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Mr. GRIFFITH of Virginia. I thank you so much for the opportunity to speak this afternoon on these important issues.
It's true that offshore in Virginia is something we've been discussing since 2004. What's interesting is that a lot of the folks said, You don't really want to do that in 2004. It's not going to really help gas prices. Do you know why? Because it will take 7 to 10 years to get it developed.
Guess what? If we'd have started in 2004 drilling off the coast of Virginia, we'd be getting that natural gas, and we'd be getting that oil off the coast of Virginia right now. It would be creating jobs. It would be creating tax dollars that could go to schools, roads--you name it--whatever the legislature in Virginia decided it wanted to spend it on. It could be going to increase the revenues of the United States of America as well. Likewise, this Congress could then be debating the expenditure of those funds and what we wanted to do with those moneys.
Instead, the naysayers keep saying, Well, not now, not now. I say to them, If not now, when? When are we going to do this? We know it's out there. We know it's a huge resource for the United States of America.
Then yesterday, on top of blocking our ability to get from the other side of the State the natural gas and the oil that is there and that we know is there and that we want to get to, the President of the United States declared what I call the ``war on coal--phase 2.'' He has already been involved in phase 1 for some time, but in his comments yesterday, he made it clear that he's not going to wait for science to get us a solution--because it's coming. There is research that's being done on chemical looping and on other ways to use coal cleanly, where you end up with coal ash and carbon dioxide--no SOx, no NO
X, no mercury. It's coal ash and carbon dioxide, and you can recycle the iron pellets that they use. I mean, it's really a wonderful process, but we have testing left to do on it. It has already been working at Ohio State University. They are building a facility in Alabama, and they are going to be doing testing beginning later this year that will end next year on a bigger project than what they did at Ohio State, but still it's got another phase to go even after that.
If we wait just a few years and if we do reasonable things now and if we wait for science to catch up, we can, in fact, accomplish what the President wants to accomplish on the environment and not destroy the jobs of southwest Virginia, the central Appalachia region and all other coal-producing States. There are more than 20 of them that are coal-producing States. We will be damaging their economies if we go forward.
It's interesting that the President noted in his speech and said:
Now, what you'll hear from the special interests and their allies in Congress is that this will kill jobs and crush the economy.
Well, ladies and gentlemen, that's exactly what you'll hear. Do you know why you're going to hear it? Because it's true.
And if being a special interest means you have to be one of the people that lost their job in the coal fields of southwest Virginia or Kentucky or West Virginia or any of the other States where jobs--we've been losing them monthly. We get reports of another 25 here, another 15 there, people who've been laid off in the coal fields. And it's not just the coal fields. It's the railroads that haul the coal. It's the people at the manufacturing centers that make the equipment for the mines. It's the car dealerships that used to sell cars to the miners, who used to have jobs.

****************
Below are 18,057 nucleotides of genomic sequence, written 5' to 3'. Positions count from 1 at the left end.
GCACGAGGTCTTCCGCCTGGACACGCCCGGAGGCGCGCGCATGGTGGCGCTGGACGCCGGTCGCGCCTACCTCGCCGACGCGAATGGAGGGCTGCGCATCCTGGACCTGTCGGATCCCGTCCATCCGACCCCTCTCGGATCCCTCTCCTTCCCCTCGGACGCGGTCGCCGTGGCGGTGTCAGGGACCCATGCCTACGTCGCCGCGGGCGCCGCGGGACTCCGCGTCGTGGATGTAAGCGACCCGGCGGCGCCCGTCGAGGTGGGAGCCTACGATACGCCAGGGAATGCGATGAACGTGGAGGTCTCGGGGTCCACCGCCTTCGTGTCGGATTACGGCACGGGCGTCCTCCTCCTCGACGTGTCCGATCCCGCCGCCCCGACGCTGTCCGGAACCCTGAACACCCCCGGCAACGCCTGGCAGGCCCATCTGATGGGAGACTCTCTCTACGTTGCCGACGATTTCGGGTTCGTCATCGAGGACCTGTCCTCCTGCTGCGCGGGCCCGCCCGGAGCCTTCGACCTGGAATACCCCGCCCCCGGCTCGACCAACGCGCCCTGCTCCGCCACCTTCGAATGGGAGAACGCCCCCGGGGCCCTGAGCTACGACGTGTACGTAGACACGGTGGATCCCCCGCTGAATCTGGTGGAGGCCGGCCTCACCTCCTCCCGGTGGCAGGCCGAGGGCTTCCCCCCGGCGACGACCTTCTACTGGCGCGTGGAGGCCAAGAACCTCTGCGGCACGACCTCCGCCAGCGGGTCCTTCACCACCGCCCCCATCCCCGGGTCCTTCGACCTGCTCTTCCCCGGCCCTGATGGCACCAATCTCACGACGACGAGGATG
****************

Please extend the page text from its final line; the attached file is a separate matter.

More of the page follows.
Let me make something clear, folks. Being in the mine is a hard job. There's no question about it. And we want to make sure health concerns are taken into consideration because it does have dangers to it. There is no question about that. But the workers in those mines are making somewhere between $75,000 and $95,000 a year if you add in their benefits. You take a district like mine, the Ninth District of Virginia, where the average household income is around $36,000 a year, and you start laying off 15 $75,000 to $95,000-a-year jobs here with health insurance included, you lay off another 25 jobs here and 30 jobs there, and ladies and gentlemen, you want to talk about destroying the economy, you're darn right you're going to destroy the economy. And if standing up for the special interests of the people who work in the mines, the people who work in the equipment factories, the people who work at the car dealerships, the people who work at the restaurants in southwest Virginia is a bad thing, then I guess I'll just keep doing a bad thing because I will continue to fight for southwest Virginia and the jobs in the coal fields.
The other thing the President went on later to say was that this issue didn't used to be partisan and now it's partisan. Guess what? The President is wrong. This is a bipartisan issue. And I'm going to look at the Bluefield Daily Telegraph and read you some quotes from some of my Democrat colleagues because it's important for the people of America to know that the President may want to divide, but in the coal fields we understand exactly what this is going to do to our jobs and our economy, and ultimately to the economy of the United States of America.
U.S. Representative Nick Rahall, Democrat of West Virginia said:
Obama's climate change plan is misguided and could cost millions of jobs.